Lee Odden

Keyword Glossaries and Conversions

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As I was discussing the challenges and opportunities with a new client SEO project recently with one of our staff, I realized how much times have changed in regard to how we generate and apply keyword research.

In the late nineties and ’01 it was pretty much a process of mapping keywords to web pages, citing popularity and competitiveness. We used the KEI information provided by the WordTracker keyword research tool to uncover opportunities with ideal keyword popularity to competitiveness ratios. Things like keyword density, prominence, position, etc were mulled over for each search engine in excessive detail.

Considering trends, seasonality and making keyword level optimzation more user friendly became more important as we took on more retail clients and as the realization that, as easy as ranking was to measure, it simply didn’t matter compare to clickthrough rates, traffic and conversions/sales. However, not many clients were doing a very good job at tracking web conversions and sales, especially BtoB companies with long sales cycles.

So now we spend a lot more time on developing keyword glossaries for segments of web sites based on the kind of content and where it fits in with the visitor’s stage in the buying cycle. Content producers on the client side can easily reference glossaries developed for their part of the web site (product / service categories, business units, etc) and take into account the kind of content and where it fits in with guiding site visitors towards the desired outcome.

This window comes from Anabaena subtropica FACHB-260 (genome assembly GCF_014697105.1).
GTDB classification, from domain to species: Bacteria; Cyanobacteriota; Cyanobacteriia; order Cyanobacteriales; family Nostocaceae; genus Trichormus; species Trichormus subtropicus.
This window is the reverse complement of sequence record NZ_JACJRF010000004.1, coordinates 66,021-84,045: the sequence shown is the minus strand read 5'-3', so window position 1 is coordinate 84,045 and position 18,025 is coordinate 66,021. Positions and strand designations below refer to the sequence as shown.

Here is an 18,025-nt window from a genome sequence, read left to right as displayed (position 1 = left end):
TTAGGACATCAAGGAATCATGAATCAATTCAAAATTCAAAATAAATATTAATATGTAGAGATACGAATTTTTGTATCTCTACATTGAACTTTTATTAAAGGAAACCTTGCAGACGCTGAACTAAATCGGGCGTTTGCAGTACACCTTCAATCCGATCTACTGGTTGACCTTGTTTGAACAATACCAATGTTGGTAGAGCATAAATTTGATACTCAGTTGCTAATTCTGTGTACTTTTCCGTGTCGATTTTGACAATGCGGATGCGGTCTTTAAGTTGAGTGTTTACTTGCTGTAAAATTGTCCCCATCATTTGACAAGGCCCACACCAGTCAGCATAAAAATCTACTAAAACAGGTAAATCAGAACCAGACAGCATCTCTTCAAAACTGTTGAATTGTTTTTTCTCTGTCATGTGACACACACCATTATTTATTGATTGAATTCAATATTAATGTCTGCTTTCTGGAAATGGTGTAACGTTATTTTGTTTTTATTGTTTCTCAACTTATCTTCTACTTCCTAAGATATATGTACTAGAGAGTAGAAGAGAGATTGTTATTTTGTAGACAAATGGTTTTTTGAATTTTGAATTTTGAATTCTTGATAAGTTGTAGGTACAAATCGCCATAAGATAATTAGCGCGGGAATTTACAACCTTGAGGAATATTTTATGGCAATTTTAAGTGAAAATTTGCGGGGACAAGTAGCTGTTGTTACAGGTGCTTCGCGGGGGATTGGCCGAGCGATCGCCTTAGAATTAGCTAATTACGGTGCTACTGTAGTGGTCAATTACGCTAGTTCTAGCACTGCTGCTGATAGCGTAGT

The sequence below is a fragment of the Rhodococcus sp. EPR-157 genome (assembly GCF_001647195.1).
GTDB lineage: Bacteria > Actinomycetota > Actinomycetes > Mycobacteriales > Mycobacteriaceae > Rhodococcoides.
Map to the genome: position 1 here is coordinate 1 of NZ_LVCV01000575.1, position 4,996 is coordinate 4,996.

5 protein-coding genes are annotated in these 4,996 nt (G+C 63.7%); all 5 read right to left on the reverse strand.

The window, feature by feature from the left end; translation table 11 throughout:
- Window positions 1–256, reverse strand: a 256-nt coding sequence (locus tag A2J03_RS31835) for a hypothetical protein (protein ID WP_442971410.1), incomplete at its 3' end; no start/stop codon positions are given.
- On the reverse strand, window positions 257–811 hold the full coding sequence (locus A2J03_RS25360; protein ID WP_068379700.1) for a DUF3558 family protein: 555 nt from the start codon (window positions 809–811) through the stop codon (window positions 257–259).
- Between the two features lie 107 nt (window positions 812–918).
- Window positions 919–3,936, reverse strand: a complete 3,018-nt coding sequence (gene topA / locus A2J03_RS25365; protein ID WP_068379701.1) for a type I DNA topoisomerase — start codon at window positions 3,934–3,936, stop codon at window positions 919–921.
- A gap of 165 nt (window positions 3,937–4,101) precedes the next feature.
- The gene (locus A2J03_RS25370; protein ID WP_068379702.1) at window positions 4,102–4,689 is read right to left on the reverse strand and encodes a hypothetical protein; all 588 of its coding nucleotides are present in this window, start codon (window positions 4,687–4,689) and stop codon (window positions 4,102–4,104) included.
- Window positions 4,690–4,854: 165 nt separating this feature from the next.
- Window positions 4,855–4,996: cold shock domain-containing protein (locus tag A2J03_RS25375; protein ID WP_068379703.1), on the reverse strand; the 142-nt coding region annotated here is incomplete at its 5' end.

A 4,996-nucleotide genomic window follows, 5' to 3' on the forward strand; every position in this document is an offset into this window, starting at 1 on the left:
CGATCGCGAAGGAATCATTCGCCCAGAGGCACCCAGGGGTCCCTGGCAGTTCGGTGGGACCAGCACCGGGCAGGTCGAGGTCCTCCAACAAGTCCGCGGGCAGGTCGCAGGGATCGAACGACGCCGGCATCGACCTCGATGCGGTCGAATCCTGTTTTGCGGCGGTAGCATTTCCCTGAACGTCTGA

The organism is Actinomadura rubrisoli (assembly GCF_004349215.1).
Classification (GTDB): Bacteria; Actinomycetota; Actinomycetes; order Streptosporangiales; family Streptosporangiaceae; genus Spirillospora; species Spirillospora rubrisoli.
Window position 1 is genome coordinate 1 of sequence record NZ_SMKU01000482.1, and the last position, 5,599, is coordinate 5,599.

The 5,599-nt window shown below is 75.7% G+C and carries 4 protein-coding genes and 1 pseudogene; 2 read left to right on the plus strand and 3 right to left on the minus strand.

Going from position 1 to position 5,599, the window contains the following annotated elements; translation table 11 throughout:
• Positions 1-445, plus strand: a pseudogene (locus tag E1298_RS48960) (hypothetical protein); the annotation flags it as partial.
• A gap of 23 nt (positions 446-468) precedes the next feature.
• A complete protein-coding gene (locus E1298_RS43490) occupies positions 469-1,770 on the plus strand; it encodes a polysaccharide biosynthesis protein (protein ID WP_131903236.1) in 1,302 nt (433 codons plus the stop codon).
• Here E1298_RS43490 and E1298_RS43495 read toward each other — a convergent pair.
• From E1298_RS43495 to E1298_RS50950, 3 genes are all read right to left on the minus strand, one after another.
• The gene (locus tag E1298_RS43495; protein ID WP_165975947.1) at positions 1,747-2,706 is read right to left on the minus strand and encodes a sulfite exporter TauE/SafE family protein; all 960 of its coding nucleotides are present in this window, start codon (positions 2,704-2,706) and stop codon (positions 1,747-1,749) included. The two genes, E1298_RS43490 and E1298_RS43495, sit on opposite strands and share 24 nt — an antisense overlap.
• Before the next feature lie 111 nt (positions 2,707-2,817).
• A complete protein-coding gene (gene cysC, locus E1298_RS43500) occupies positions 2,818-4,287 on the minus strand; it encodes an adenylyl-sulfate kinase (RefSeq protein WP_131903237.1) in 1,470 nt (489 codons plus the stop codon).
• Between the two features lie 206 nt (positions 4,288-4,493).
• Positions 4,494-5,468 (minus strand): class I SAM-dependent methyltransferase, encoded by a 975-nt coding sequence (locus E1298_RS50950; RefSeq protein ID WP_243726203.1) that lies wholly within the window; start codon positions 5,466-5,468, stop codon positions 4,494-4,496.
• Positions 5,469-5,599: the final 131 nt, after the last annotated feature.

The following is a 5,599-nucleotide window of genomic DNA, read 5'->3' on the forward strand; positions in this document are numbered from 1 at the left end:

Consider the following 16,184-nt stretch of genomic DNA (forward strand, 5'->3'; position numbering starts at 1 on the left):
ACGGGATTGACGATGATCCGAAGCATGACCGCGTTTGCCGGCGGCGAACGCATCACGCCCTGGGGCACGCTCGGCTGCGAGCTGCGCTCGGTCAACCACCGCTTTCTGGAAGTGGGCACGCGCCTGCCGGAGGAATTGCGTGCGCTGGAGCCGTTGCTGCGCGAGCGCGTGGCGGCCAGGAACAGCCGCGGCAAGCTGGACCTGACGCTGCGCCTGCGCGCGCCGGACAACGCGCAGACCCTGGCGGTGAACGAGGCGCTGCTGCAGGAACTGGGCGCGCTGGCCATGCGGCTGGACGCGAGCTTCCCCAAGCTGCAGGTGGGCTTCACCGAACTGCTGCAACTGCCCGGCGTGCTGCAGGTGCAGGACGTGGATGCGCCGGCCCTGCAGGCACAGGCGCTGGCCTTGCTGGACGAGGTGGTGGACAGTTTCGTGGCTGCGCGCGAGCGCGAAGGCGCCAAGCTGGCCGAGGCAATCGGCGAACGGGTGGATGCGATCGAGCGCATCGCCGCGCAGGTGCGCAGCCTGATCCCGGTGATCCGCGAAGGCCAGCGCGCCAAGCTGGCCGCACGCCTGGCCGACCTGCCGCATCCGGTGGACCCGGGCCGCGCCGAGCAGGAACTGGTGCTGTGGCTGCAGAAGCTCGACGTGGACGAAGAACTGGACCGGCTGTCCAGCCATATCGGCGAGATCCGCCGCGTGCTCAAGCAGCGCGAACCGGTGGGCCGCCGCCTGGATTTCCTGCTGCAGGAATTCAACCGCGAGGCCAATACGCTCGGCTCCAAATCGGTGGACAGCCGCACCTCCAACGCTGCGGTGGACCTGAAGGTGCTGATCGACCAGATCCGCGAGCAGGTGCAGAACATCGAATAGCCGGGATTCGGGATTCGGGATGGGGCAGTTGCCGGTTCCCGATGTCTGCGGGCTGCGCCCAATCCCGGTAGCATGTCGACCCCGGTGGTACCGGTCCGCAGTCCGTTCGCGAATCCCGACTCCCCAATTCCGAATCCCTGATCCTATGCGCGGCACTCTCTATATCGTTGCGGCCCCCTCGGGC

For example, a top level category page(s) would be optimized for broader concepts intended to attract visitors conducting research or who are evaluating options and offer multiple options for the visitor to engage (white papers, newsletter, webinar, blog).

More specific product or solution pages would be optimized for specific phrases and copy designed to engage the visitor that is further into the buying cycle and looking to make a decision soon. Offers of a free consultation, direct contact with the sales team or similar calls to action are more appropriate here.

Our increasing responsibility as a SEO firm to provide usability and conversion consulting really makes the best use of the variety of talents required to be good at search marketing. How is that you ask? Good SEO benefits the user as well as the search engines.

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About Lee Odden

@LeeOdden is the CEO of TopRank Marketing and editor of Online Marketing Blog. Cited for his expertise by The Economist, Forbes and the Wall Street Journal, he's the author of the book Optimize and presents internationally on integrated content, search, social media and influencer marketing. When not at conferences, consulting, or working with his talented team, he's likely on a beach somewhere doing absolutely nothing.